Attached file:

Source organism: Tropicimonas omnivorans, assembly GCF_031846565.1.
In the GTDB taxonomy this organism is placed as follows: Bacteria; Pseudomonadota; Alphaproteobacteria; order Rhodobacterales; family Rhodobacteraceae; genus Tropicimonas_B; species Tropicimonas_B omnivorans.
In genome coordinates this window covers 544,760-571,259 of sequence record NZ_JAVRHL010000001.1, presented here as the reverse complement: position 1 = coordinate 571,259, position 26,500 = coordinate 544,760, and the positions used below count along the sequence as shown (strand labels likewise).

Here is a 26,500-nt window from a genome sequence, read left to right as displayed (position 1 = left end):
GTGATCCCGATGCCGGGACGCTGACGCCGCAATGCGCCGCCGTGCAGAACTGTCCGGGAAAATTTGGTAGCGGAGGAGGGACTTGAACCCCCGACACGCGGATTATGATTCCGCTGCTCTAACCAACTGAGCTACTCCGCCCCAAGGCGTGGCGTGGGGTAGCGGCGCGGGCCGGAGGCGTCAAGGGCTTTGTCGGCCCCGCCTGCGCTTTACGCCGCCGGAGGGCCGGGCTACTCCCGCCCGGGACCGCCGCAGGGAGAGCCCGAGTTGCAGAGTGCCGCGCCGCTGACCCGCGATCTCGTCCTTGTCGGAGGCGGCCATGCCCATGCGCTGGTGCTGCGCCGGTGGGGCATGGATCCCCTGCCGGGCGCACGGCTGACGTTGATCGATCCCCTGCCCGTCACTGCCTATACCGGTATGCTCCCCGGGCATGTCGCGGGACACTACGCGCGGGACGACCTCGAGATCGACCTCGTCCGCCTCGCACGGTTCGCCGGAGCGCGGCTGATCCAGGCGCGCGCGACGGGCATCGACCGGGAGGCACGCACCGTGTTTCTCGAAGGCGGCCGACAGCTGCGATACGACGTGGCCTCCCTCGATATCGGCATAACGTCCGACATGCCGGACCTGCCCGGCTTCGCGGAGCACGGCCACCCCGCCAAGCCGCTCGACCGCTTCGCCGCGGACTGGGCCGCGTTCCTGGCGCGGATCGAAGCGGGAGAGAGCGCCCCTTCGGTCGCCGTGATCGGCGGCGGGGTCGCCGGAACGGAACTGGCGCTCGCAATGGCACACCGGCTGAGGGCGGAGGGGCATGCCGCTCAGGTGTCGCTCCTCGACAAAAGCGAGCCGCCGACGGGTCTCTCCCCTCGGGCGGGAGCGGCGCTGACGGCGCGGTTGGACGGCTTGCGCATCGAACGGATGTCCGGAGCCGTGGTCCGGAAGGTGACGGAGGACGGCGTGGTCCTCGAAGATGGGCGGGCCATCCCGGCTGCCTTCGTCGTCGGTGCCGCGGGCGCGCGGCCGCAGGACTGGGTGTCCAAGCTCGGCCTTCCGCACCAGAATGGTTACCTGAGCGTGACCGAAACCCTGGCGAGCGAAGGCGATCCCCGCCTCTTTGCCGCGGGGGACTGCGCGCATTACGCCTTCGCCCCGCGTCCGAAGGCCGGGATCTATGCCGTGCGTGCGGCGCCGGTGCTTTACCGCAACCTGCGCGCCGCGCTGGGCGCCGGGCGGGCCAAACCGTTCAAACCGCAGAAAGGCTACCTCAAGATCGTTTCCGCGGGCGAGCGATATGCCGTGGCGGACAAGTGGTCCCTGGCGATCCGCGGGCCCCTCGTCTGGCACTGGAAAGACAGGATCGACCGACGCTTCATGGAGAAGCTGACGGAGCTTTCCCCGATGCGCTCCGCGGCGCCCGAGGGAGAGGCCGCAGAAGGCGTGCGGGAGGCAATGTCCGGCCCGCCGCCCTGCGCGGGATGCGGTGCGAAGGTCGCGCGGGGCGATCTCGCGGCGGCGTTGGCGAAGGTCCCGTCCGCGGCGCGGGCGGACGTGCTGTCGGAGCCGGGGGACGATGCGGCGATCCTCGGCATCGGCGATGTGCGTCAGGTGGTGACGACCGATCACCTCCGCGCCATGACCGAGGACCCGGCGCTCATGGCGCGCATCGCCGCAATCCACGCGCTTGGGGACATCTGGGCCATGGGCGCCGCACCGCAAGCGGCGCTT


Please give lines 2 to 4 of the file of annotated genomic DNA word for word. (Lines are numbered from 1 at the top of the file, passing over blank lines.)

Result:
In the GTDB taxonomy this organism is placed as follows: Bacteria; Pseudomonadota; Alphaproteobacteria; order Rhodobacterales; family Rhodobacteraceae; genus Tropicimonas_B; species Tropicimonas_B omnivorans.
In genome coordinates this window covers 544,760-571,259 of sequence record NZ_JAVRHL010000001.1, presented here as the reverse complement: position 1 = coordinate 571,259, position 26,500 = coordinate 544,760, and the positions used below count along the sequence as shown (strand labels likewise).

Here is a 26,500-nt window from a genome sequence, read left to right as displayed (position 1 = left end):